Indeed James Jones is a figurehead in the U.S. CoC organization as president of the Institute for 21st Century Energy. His bio there says he serves as chairman of three boards of directors. He is also on the board of directors of Boeing and Chevron.

So he continues on with the tradition of the military-industrial complex. Or else he is simply a figurehead.

I don't understand the downratings. The U.S. Chamber of Commerce has recently (maybe always) been a very close fellow traveler with the government. Many people confuse the Department of Commerce with the Chamber of Commerce -- and just possibly, that confusion is promoted at some level.

The Green Chamber of Commerce is a great idea, but it can't hope to supplant the powerful corporate lobby of the USCoC. Infiltration would be good.

From the document:

To use coal cleanly and to address CO2 emissions, we need to greatly increase our research, development, and demonstration of clean coal and carbon capture and sequestration technologies. We also must establish a fair and predictable regulatory environment.

This comes across as another pitch for subsidies and de- regulation. Not surprising, considering the source.

The great thrust of the USCC has heen to close the courts to persons injured by business products or professional malpractice.

I think it's too early to consider this pitch as being any kind of Obama administration 'plan'. If I'm wrong and it is ... then circumstances will render it irrelevant.

What does it mean to significantly expand oil and gas exploration and production? If the oil and gas companies choose to do that, fine, but let us not provide government subsidies of any kind to do that. We should be aiming for a post oil/fossil fuel future, not a perpetuation of existing dependence. Since capital is limited, let us focus on low and carbon free alterntives.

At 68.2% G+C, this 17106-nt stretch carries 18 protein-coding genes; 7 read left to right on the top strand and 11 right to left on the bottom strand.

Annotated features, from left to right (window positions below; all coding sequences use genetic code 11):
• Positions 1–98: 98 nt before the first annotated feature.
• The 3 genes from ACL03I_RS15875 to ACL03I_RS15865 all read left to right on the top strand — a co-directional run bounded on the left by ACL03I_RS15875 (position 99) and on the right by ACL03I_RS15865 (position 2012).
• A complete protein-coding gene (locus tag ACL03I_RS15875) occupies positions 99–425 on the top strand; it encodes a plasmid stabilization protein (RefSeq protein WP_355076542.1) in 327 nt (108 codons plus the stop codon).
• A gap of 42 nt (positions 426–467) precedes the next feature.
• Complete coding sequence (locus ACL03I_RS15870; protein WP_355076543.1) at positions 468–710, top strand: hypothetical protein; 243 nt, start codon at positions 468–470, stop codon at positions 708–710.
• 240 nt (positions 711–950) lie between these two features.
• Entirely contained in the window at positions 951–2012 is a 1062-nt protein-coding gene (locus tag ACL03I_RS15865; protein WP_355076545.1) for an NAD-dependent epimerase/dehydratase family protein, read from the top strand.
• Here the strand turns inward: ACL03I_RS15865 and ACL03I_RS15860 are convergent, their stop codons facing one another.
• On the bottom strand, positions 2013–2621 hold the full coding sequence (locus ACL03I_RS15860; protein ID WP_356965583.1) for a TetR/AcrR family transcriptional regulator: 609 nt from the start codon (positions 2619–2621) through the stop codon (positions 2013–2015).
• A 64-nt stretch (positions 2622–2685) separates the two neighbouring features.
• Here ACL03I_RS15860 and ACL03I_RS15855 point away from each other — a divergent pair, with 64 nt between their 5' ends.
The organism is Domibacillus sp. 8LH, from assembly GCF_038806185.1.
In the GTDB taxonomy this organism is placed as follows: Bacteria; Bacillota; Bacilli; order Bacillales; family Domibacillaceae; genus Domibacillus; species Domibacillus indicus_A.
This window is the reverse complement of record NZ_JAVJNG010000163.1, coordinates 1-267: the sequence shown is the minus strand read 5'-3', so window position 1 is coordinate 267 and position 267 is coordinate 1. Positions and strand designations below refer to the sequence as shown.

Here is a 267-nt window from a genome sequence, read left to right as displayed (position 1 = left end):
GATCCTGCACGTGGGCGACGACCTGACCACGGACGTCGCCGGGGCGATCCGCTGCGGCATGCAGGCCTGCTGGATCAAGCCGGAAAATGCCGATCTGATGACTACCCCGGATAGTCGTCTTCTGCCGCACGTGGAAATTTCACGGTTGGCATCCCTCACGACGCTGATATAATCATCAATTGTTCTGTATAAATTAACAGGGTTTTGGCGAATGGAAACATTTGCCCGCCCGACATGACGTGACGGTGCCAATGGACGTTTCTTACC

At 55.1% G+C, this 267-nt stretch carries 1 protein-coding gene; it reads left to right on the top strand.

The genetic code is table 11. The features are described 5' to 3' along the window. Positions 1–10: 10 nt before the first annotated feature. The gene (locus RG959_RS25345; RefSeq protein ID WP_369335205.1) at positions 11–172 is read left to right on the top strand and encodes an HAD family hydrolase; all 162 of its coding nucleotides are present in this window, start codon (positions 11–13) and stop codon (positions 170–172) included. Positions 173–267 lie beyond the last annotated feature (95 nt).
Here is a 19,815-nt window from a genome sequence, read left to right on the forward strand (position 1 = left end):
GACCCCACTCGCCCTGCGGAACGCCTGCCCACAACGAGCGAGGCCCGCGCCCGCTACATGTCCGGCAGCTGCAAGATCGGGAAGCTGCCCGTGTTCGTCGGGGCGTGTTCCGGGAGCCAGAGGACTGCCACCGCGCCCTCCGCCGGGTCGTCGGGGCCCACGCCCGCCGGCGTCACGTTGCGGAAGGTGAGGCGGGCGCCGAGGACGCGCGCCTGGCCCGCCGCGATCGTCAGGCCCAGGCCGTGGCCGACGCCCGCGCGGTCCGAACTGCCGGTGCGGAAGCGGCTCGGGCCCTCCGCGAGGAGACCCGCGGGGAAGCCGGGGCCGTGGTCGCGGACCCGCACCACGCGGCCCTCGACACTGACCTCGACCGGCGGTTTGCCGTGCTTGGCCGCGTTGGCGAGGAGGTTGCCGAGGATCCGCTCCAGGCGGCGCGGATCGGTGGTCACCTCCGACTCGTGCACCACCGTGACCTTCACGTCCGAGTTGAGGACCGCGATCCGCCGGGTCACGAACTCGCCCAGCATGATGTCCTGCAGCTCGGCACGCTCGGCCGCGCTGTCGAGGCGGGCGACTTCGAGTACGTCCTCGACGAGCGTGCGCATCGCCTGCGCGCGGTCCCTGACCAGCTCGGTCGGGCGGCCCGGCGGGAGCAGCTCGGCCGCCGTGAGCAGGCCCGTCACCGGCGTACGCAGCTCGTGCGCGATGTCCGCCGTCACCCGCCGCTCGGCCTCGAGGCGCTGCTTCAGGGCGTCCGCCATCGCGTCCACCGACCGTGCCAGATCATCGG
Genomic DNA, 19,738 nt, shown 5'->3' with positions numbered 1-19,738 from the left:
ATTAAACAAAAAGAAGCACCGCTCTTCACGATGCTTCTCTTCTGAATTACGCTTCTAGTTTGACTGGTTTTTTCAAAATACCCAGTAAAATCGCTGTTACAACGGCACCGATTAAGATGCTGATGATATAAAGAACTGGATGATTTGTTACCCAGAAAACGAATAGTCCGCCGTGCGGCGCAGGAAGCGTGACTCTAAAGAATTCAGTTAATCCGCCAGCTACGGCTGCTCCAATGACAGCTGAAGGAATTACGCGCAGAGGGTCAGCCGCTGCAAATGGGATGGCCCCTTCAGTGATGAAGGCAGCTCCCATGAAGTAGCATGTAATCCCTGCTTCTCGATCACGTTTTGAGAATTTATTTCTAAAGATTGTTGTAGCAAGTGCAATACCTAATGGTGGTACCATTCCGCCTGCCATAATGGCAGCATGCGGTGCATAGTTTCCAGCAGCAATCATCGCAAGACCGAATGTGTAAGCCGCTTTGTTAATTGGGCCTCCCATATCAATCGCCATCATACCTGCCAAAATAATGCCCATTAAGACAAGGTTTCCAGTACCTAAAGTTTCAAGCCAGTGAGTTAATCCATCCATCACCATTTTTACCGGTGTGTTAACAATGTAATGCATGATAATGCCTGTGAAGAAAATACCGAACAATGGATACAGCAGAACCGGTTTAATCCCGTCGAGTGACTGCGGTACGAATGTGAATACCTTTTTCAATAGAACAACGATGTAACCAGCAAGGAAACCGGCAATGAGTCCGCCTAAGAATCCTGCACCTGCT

Lots of the usual talk about so called clean coal. Research into CCS is fine but it is not going to happen on a sufficient scale in any kind of reasonable time frame. Research into clean coal should not be an excuse to continue to rely on coal in the mean time. No more new coal plants and phase out existing plants in conformance with James Hansen's recommendations.

No mention of carbon and/or gas or oil taxes, of course. This is, after all, the Chamber of Commerce. In the mean time, the free market for oil, is destroying their objective in increasing oil and gas exploration and production, not to mention alternatives to same.

Even with tax incentives for energy efficiency, I believe that inertia will prevent most people from actually taking advantage of these incentives, especially since we have gone back to cheap energy. A serious national program would entail a WPA like effort to actually attack this problem on a home by home basis.

Implied in these recommentations is the idea that we just subsidize everything, hoping that something sticks. If the only goal is just to provide more supply of everything, without considering the impacts of each alternative, then maybe that is fine. This is fine if one ignores capital constraints and the environmental impacts of each alternative.

By the way, partnering with private industry on CCS has produced virtually nothing. Industry will get serious when carbon taxes are so high that they fail to develop the technology at their own peril. In the mean time, continued government supported research in this area just perpetuates the literal smoke screen that has been the coal industry and its allies for decades.